Learn a second foreign language
It’s true that English has become a global lingua franca over the past several decades. But according to the CIA World Fact Book, only 5.6 % of the world’s total population speaks English as a primary language. That means that well over four-fifths of the world’s population does not speak English. Why is it important to learn a second foreign language? To remain monolingual means to restrict your communication and thinking abilities; to limit your educational development; and to deny yourself the ability to fully appreciate and understand the world in which you live. Learning another language opens up new dimensions and opportunities and gives you perspectives that you might never have encountered otherwise. Personal, professional, economic and social considerations all point to the advantages of learning foreign languages. There are many reasons why people want to learn a foreign language: To make travel more feasible and enjoyable; To increase global understanding; To improve employment potential; To sharpen cognitive and life skills; To keep your mind healthy (learning a second language has been proven to delay the onset of dementia); To appreciate international literature, music, and film; To expand study abroad options; To make international friends; To increase understanding of different and one’s own culture; and many more.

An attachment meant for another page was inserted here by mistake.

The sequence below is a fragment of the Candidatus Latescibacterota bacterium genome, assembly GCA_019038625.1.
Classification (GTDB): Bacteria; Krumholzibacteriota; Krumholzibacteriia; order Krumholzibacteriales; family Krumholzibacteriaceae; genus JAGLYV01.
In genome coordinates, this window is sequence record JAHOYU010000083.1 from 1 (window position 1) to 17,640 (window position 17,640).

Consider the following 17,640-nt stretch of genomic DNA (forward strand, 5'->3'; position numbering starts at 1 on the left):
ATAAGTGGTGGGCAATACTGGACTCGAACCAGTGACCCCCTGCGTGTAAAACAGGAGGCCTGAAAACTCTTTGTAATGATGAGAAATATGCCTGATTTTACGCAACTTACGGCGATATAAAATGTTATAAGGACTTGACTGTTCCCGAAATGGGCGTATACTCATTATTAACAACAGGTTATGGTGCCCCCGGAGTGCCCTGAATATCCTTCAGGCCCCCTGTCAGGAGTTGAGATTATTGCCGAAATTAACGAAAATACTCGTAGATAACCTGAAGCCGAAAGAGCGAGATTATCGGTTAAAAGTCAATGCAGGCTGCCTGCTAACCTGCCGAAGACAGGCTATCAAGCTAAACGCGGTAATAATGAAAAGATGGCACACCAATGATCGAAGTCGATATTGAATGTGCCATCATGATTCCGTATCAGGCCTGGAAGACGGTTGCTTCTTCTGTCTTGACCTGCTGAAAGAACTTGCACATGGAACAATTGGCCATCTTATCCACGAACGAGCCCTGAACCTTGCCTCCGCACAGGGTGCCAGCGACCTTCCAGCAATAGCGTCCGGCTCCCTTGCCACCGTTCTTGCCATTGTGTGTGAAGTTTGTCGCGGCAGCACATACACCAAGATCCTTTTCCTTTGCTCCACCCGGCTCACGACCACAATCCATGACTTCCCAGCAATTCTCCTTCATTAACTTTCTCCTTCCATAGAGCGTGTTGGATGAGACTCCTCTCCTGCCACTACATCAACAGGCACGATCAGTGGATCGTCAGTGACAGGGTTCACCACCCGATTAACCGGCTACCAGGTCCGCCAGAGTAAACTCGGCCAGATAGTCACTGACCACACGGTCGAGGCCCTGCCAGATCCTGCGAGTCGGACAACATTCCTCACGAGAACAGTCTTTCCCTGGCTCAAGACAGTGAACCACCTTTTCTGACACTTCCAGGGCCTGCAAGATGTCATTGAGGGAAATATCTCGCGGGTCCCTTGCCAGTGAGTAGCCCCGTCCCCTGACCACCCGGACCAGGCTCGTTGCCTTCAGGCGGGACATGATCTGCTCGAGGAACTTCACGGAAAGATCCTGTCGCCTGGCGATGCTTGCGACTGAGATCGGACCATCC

Learning languages is much more than making yourself able to communicate with others. It’s like getting some nice new surprise and a whole new level of understanding. It’s opening the boundary of the mind. But, learning a foreign language takes time and require dedication.
If you plan to go on holiday to Vietnam, you might think that you can communicate by speaking English, so there’s no point in learning any other languages. Well, it is true if you stick to popular tourist resorts and big hotels where you can usually find someone who speaks English. However, if you want to venture beyond such popular places, going to remote places, to get to know the locals, to read road signs, restaurant menus, etc, knowing basic Vietnamese language is necessary. Learn Vietnamese language will help you to ‘get by’, i.e. to order food and drink, find your way around, buy tickets, etc. But, if you have a more advanced knowledge of the Vietnamese language, you can have real conversations with the people you meet, which can be very interesting and will add a new dimension to your holiday.